Basic Examples

This set of basic examples will introduce you to some of the fundamental Seahorse features.

Example 1 - Build a Simple Regression Model

The goal of this exercise is to build a model predicting apartment prices based on 3 features: beds, baths and sq_ft.

The dataset transactions.csv has 5 columns and 1,000 rows (header row and 999 data rows). Each row provides information about the apartment: city, number of bedrooms, number of bathrooms, size of the apartment (in square feet) and its price.

city,beds,baths,sq_ft,price
CityB,4,1,1294,529377
CityC,4,2,1418,574485
CityC,2,1,600,221661
...

To build the model we will split our initial dataset into two parts - training and validation sets. We will train a linear regression model using training set. The model will be scored (against the validation part of the dataset) and report of the scoring will be produced (model performance report).

Create a New Workflow

  1. Create an empty workflow:
    • Go to Seahorse main page and click New workflow.
    • Put machinelearning1 in the Name section - setting a meaningful name will help when looking for a workflow in the workflow list.
    • Press the Create button.
    • Start editing the workflow.
  2. Set the source of your data:
    • Right-click on the canvas and select a Read DataFrame operation.
    • Click on the created Read DataFrame operation - the panel on the right now shows its parameters.
    • Select a data source from which you want to read the data. In this case, pick transactions.csv. Once the operation gets executed, the dataset will be downloaded from a web address.

    The Simple Regression Model

  3. Select features that will be used to train and evaluate model and create a vector column containing selected features’ values:
    • Drag an edge from the output port of the Read DataFrame. Select an Assemble Vector operation.
    • In the INPUT COLUMNS section:
      • Click Edit selection, this will open the selection window for the INPUT COLUMNS parameter.
      • Select Excluding mode in the top-right corner - this will include all values except the ones selected in the features column.
      • Add city and price to the list - we have to exclude the city column, because it does not contain numeric values and price, because it contains the actual results.
    • Put features in the OUTPUT COLUMN parameter - the operation will add a column with this name to the dataset.
  4. Split the dataset into training and test sets:
    • Drag an edge from the middle port of the Assemble Vector. Select a Split operation.
    • Put 0.7 in the SPLIT RATIO parameter - we will use 30% of the data for training and 70% for evaluation.
    • Put 0 in the SEED parameter - the split operation itself is not deterministic. You can put any value here - it will split the dataset differently, but in the same proportions.
  5. Use the linear regression algorithm:
    • Right-click on the canvas and select Linear Regression operation.
    • In the FEATURES COLUMN section:
      • Click Edit selection, this will open the selection window for the FEATURES COLUMN parameter.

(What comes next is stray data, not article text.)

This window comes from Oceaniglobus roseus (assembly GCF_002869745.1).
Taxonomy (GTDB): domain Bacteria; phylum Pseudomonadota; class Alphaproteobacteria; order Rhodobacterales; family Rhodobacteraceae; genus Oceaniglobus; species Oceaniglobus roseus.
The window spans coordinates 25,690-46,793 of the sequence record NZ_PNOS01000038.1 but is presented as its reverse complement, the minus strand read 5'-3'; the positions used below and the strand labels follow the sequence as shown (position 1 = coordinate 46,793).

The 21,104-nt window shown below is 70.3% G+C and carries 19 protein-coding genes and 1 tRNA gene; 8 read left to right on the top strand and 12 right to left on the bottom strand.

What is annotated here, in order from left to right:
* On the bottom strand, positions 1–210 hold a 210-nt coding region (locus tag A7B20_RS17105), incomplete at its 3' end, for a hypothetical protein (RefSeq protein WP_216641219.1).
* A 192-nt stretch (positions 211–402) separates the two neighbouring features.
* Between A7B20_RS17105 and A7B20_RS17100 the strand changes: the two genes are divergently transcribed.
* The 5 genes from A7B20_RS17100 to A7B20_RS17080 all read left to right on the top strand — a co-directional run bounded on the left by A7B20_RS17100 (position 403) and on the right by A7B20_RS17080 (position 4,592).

• Click at Select by name and put features in the text field - this will use the column created in step 3.
    • In the PREDICTION COLUMN section put prediction - this new column will contain predicted values.
    • In the LABEL COLUMN section:
      • Click Edit selection - this will open a selection window for the LABEL COLUMN parameter.
      • Click at Select by name and put price in the text field - price column contains the actual values that we will evaluate our model against.
  6. Drag an edge from the output port of the Linear Regression and select a Fit operation. This operation will be used to fit model to the training set.

  7. Drag an edge from the output port of the Fit and select a Transform operation. It will transform the dataset using the model fitted in the previous step.

  8. Select evaluation method:
    • Right-click on the canvas and select a Regression Evaluator operation.
      • This operation will create an evaluator for regression algorithms, we will use the default evaluation metric (RMSE).
      • Put prediction in the PREDICTION COLUMN parameter.
      • Put price in the LABEL COLUMN parameter.
      • The evaluator will measure the error between price and prediction columns.
    • Drag an edge from the output port of the Regression Evaluator and select an Evaluate operation.
    • Connect the output port of the Transform with the input port of the Evaluate.

Execute the Workflow

  • Click on the Evaluate node. This will mark the node to be executed. All required predecessor nodes will be executed as well.
  • Press RUN button from the top menu. This operation will execute the workflow and may take some time. During the execution you can see the progress by observing icons on operation nodes. The operation being executed will have a spinning wheel on the right side. Completed operations are marked with green ticks. The workflow execution will be finished when the selected Evaluate node’s execution is completed.

View the Reports

Click on the report icon under the Evaluate node. Report panel with evaluation metric will be shown at the bottom of the screen. This metric is showing our model’s performance. In the next example we will try to improve it.

Export the Model

Model training might take a lot of time. It is possible to export trained models for further reuse with Write Transformer operation. An exported model can also be shared with other users.

  1. Right-click on the canvas and select a Write Transformer operation.
  2. Set OUTPUT PATH parameter’s value to /resources/data/model_example_1.
  3. Drag the Fit output to the Write Transformer operation.
  4. Click RUN to execute the workflow again. It will write the transformer to the specified path.

Example 2 - Build a Better Model

The goal of this exercise is to improve our previous model’s performance. In the previous example we only used 3 features of the apartments: beds, baths and sq_ft. We will now add the city feature to the model.

In our dataset city is a text column, and Linear Regression algorithm only works on numerical columns. A quick glance on the city column’s values suggests that it might be a categorical column - a column containing only a small, fixed set of different values. We will process this feature before executing linear regression algorithm on the data.